Marquette Wire

A coach on and off court

News reporter Matthew Martinez shares his experience playing street basketball with residents of the Milwaukee Rescue Mission

Photo+by+Matthew+Serafin
Photo by Matthew Serafin

Photo by Matthew Serafin

Photo by Matthew Serafin

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There is an old, simple basketball court next to O’Donnell Hall. Much like the residence hall itself, the court is basic. But what it lacks in flair, it makes up for in character.

The hoops have nylon nets that are one size too small for the ball to pass through, which means that every time you make a basket, you have to swat the ball to get it back out. Fences surround the entire court with barbed wire on the left side, giving it sort of a prison-yard aesthetic.

At this court, two worlds collide. The students in O’Donnell Hall and the residents at the Milwaukee Rescue Mission are separated by just a crosswalk, but the lives they lead are vastly different.

“It’s crazy to think how different these two buildings are,” said O’Donnell resident Mathieu Stafford, a freshman in the College of Arts & Sciences. “When you mix the two groups, you might think there would be a turmoil-type thing, but we’ve intermingled and we get along really well.”

Differences are set aside on the court. The only divisions you will find among the players are the teams that captains pick.

My friends and I met “Coach,” from the Milwaukee Rescue Mission, in September when the weather was crisp and perfect to play. Coach’s first name is Earl, but he prefers not to share his last name. We initially started calling him Coach because he coached several basketball teams throughout his life. It was something we could tell when we played with him.

“He was about 60, although for his age he sure out-shot anybody out there,” said O’Donnell resident Sean Roberts, a freshman in the College of Engineering. “He was one of the best players, and he was giving pointers the whole time. He was never really cocky about anything, but he had that coach mentality where we’re all just having fun. He was having a good time.”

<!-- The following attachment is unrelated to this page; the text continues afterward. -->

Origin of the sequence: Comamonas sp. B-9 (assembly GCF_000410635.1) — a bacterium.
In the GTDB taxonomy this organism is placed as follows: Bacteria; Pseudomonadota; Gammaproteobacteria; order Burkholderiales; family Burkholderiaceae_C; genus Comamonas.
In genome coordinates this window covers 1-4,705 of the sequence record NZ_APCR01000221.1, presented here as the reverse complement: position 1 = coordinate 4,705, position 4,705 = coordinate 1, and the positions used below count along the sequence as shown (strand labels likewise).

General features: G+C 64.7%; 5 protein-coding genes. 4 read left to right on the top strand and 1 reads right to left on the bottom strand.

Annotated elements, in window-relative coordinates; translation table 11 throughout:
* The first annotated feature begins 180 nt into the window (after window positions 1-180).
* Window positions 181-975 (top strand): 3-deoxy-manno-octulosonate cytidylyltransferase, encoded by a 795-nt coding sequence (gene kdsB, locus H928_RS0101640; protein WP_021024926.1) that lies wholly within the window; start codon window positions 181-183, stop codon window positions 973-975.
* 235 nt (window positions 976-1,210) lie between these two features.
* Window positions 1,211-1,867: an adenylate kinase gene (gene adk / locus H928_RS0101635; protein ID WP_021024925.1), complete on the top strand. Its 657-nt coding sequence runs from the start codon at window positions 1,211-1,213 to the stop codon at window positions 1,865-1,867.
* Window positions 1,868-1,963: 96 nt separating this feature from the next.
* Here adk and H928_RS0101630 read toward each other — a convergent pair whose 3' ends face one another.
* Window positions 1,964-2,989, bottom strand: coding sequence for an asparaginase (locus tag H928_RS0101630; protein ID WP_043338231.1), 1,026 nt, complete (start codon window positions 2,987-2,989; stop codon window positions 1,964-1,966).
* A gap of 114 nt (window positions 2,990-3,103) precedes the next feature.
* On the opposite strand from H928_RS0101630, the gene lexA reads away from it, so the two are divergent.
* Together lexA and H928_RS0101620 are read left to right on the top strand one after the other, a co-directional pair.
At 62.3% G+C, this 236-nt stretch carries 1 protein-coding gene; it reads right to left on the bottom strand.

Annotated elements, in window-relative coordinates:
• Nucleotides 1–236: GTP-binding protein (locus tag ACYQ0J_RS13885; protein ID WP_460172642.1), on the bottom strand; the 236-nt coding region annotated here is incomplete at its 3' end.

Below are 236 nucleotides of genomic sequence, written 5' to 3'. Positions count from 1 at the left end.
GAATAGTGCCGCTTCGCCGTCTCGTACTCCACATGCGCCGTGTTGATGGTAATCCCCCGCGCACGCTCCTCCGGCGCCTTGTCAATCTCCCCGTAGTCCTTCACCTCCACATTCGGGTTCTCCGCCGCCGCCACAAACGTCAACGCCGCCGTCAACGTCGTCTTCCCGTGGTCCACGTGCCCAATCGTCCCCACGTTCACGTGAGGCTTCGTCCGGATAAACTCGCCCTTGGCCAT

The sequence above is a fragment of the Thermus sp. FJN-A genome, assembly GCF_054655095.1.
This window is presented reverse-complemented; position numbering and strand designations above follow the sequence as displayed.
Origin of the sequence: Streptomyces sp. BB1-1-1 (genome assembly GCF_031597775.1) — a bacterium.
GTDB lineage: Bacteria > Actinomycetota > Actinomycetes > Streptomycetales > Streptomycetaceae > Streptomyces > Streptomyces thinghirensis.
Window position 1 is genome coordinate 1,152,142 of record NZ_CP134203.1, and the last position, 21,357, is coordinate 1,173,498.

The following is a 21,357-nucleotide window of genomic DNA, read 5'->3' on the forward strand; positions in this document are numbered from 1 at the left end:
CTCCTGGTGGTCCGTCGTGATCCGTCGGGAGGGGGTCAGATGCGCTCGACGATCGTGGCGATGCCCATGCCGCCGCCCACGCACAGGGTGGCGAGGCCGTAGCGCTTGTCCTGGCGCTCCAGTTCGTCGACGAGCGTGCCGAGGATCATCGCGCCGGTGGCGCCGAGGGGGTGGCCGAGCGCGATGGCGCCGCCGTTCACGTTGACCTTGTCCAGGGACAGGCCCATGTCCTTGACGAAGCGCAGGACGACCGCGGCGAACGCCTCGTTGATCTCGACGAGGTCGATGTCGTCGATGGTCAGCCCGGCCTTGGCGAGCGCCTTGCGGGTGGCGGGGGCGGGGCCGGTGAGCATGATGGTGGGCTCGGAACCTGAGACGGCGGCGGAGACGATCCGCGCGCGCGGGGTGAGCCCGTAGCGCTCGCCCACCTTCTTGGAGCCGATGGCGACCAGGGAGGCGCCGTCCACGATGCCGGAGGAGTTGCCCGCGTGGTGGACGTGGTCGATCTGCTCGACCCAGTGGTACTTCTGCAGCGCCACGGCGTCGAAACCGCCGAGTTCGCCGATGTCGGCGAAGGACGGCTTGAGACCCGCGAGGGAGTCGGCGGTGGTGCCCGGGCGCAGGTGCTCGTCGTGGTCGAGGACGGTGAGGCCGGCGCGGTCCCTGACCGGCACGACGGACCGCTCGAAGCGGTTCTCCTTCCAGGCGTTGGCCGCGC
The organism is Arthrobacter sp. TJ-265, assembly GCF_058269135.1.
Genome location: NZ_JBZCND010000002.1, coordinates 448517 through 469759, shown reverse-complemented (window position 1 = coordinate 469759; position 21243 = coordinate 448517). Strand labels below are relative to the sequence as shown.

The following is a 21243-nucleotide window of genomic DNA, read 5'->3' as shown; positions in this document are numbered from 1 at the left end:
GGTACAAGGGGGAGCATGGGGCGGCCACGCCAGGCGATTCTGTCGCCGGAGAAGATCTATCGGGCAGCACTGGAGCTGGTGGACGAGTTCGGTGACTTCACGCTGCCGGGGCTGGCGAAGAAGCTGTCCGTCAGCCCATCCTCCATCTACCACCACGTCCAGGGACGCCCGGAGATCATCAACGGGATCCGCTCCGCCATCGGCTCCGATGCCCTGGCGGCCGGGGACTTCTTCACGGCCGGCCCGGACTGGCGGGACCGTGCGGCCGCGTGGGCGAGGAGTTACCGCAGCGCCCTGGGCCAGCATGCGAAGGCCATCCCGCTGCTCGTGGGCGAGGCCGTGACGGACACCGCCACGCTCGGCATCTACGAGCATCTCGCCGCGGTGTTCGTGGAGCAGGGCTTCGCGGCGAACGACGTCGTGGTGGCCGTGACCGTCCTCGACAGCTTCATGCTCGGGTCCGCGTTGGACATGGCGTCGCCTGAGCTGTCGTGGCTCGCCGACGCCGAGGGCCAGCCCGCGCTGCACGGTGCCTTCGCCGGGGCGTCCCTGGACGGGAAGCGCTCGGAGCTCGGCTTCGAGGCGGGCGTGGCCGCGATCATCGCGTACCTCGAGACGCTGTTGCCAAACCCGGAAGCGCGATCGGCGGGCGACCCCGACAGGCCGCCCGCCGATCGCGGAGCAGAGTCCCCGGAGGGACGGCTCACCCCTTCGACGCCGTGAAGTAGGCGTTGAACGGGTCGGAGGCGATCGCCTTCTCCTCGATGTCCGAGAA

When Coach takes the court, he dribbles at the top of the key, licks his palms and stares down the defense. He is figuring out how he is going to score.

“It makes me feel young again to play with younger people,” Coach said.

He plays the game in an unselfish way. Rather than scoring every play, Coach makes it a point to pass it to his teammates more often than he shoots. A great example of Coach’s desire for inclusion occurred when a group of younger kids came and Coach insisted we draft them to teams.

Coach’s desire for inclusion meshes well with O’Donnell’s sense of community.

“Everyone’s door is always open,” said O’Donnell resident Nik Lange, a freshman in the College of Arts & Sciences. “It’s because of this tight-knit community that we’ve been able to branch out and hang around with the guys from across the street.”

We have played with many different residents of the Rescue Mission, but Coach is the one constant. He usually brings great defenders or gifted shooters with him.

“It’s a light atmosphere where we just get to talk to these guys,” Roberts said. “You’re not just going to walk over to the Rescue Mission and start talking to people. The average person doesn’t do that. When you bring a basketball court into that, you talk lightly about things, you bond over basketball and you realize there’s a lot of people out there that you really don’t know their story at all.”

Coach often tells us about his life, including his job in Kenosha that he commutes to via bus. Roberts, Lange and Stafford all agree that one of the most valuable parts about being able to talk to these people is benefiting from their knowledge and experience. Coach is kind of the bridge between the two worlds, and he is always willing to impart his wisdom.

“You know, man, I wish I was your age again,” Coach said. “You guys might not realize now how good you have it. If I could be your guys’ age again … jeez.”

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